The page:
Several prominent Democrats are likely to face renewed questions over their ties to Nation of Islam leader Louis Farrakhan after the suspect in Friday's Capitol attack, which left a police officer dead, was revealed to be a Nation of Islam adherent.
The deceased suspect, Noah Green, included photos and videos of Nation of Islam rallies on his Facebook page and identified himself on the page as a "Follower of Farrakhan." Green praised Farrakhan, an outspoken anti-Semite, as "Jesus" and former NOI leader Elijah Muhammad as "the exalted Christ."
The most recent post on Green's Facebook page was a YouTube video of a 2009 Louis Farrakhan speech titled, "The Crucifixion of Michael Jackson." In it, the Nation of Islam leader said Jesus was not the Messiah and called Christian theology a lie.
Farrakhan has previously described Adolf Hitler as a "very great man" and described Jewish people as "termites."
Several Democratic members of Congress have known ties to Farrakhan and the Nation of Islam.
House Majority Whip James Clyburn, D-S.C., shared a stage with Farrakhan in 2011. After the event, Clyburn told the Final Call, the Nation of Islam's media arm, that he was "not bothered in the least bit" by people criticizing his appearance with Farrakhan. Clyburn's office didn't immediately return Fox News' request for comment.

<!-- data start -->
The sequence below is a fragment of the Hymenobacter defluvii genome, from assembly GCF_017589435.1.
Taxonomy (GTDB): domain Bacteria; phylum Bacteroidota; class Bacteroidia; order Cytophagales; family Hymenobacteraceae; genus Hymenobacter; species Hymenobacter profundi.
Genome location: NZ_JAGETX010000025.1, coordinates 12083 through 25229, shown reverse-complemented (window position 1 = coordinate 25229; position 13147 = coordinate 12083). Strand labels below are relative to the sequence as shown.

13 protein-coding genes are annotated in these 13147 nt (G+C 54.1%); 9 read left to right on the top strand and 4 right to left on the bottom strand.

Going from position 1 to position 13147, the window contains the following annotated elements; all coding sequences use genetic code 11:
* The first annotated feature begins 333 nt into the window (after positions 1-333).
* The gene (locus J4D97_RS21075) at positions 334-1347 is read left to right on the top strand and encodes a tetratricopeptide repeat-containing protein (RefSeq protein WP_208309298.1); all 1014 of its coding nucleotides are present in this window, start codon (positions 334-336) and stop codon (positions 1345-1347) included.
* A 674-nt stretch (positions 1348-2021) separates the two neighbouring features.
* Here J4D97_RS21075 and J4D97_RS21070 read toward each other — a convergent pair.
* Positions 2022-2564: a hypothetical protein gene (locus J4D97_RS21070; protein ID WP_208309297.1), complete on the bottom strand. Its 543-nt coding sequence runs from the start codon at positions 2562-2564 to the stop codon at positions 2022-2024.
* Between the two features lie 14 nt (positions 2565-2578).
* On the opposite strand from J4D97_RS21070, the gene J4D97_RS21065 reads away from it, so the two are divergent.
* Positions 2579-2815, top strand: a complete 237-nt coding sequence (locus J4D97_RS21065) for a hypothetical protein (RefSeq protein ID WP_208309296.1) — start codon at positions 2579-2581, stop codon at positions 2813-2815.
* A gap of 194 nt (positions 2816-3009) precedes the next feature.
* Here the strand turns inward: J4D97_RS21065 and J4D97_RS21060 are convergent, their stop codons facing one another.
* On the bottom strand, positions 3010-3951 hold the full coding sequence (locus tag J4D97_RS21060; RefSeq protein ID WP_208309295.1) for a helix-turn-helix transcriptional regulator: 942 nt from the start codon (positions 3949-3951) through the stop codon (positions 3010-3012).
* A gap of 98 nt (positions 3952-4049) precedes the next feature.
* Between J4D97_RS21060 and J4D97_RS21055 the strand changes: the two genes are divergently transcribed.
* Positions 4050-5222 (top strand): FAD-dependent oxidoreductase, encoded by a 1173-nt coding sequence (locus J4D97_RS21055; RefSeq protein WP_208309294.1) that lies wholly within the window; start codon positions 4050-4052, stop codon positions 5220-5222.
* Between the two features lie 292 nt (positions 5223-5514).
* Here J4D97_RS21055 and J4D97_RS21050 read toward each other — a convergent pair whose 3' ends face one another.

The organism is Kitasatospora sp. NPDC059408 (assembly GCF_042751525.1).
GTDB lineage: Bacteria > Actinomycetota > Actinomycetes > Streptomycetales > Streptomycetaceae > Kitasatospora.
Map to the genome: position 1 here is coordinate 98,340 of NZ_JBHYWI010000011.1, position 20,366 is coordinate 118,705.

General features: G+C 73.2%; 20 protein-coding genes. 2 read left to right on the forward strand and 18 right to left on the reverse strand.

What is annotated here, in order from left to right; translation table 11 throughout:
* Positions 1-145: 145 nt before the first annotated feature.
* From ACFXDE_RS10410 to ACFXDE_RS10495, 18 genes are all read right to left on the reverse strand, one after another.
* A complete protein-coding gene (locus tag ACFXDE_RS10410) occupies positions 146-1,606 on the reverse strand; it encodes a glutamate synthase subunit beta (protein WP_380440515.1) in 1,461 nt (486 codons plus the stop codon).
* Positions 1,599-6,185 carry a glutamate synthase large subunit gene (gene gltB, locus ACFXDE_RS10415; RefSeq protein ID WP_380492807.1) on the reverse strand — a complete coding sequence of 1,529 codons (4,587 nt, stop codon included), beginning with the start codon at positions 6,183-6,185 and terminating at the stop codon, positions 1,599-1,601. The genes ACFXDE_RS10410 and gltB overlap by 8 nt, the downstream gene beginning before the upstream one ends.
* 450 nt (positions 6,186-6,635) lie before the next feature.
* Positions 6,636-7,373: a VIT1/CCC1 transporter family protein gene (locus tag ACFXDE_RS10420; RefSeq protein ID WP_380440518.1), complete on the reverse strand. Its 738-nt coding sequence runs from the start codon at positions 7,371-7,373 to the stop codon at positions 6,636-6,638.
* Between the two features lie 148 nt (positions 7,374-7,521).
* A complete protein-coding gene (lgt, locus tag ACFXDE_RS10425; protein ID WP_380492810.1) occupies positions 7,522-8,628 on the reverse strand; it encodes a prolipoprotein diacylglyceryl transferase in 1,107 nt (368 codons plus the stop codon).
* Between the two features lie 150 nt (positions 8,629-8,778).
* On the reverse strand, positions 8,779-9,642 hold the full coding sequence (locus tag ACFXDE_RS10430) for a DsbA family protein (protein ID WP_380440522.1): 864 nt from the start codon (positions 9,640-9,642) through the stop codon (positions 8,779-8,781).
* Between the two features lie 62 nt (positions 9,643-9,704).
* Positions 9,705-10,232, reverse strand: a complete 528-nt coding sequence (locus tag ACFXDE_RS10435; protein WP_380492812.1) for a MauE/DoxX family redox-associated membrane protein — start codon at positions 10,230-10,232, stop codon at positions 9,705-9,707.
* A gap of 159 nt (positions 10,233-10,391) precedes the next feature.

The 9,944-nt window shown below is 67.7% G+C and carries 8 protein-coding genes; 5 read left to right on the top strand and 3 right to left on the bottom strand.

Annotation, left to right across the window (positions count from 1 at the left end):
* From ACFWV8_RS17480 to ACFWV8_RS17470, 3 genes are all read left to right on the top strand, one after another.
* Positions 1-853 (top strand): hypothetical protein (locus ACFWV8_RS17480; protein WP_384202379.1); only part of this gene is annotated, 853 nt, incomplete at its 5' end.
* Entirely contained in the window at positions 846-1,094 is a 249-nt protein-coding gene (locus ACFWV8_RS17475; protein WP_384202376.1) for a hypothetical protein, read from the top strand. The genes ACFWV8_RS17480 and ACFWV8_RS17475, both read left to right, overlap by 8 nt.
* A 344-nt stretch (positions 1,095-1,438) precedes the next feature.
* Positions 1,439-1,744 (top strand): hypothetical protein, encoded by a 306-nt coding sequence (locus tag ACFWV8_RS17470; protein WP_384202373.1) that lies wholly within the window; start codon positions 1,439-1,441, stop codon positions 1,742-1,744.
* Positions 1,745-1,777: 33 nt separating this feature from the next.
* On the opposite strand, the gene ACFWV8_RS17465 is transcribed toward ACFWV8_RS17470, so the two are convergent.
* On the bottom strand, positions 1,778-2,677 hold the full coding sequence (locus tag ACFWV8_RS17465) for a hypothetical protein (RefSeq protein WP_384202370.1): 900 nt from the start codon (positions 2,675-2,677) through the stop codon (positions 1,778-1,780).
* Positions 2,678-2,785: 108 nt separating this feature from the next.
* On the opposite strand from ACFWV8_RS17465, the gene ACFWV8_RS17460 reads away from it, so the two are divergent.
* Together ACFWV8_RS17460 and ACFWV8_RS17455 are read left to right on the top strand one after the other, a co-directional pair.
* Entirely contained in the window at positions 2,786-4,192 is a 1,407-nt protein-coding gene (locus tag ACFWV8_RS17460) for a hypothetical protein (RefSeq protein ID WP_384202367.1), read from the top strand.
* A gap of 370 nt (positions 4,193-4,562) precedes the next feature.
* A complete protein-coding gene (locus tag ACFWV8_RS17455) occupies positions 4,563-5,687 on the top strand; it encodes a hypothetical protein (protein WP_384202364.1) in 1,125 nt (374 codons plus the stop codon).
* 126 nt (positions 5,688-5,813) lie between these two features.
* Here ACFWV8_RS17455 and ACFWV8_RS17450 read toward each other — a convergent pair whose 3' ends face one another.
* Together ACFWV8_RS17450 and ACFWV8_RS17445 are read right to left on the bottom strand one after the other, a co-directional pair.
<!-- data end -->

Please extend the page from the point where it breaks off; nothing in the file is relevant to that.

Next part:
Rep. Danny Davis, D-Ill, praised Farrakhan in 2018 as "an outstanding human being" who "does outstanding things." Davis also said he wasn't bothered by Farrakhan's position on "the Jewish question," before later mildly distancing himself from the Nation of Islam leader.
Davis didn't return a text message seeking comment on his ties to Farrakhan in light of Friday's attack.
Georgia Democratic Sen. Raphael Warnock has also spoken positively about Farrakhan's group. Warnock, in 2013, said the Nation of Islam's "voice has been important for the development of Black theology." Warnock's office didn't immediately return a request for comment.
Rep. Maxine Waters, D-Calif, has longstanding ties to Farrakhan and was seen on video hugging the Nation of Islam leader.
Waters received a shoutout from Farrakhan at his 2002 Saviours' Day speech, an annual convention held by the NOI.
"We have Maxine Waters here, our great congresswoman from this area," Farrakhan told the crowd, which responded with applause.
Later in that speech, Farrakhan defended Palestinian suicide bombers, saying: "The Palestinians have nothing to defend themselves with, so they’re so exhausted and exasperated, think about that, strapping bombs to themselves, making themselves a weapon."
"And then for the world to get upset because Iran or somebody is trying to send them some weapons. Wait a minute. If you were Jewish and you saw unarmed Jews being persecuted, wouldn't you come to your brothers' aid? Do you expect Muslims to see their brothers suffering like that and not come to their aid?" Farrakhan continued.
Waters' office didn't immediately return a request for comment.
Fox News' Michael Ruiz contributed reporting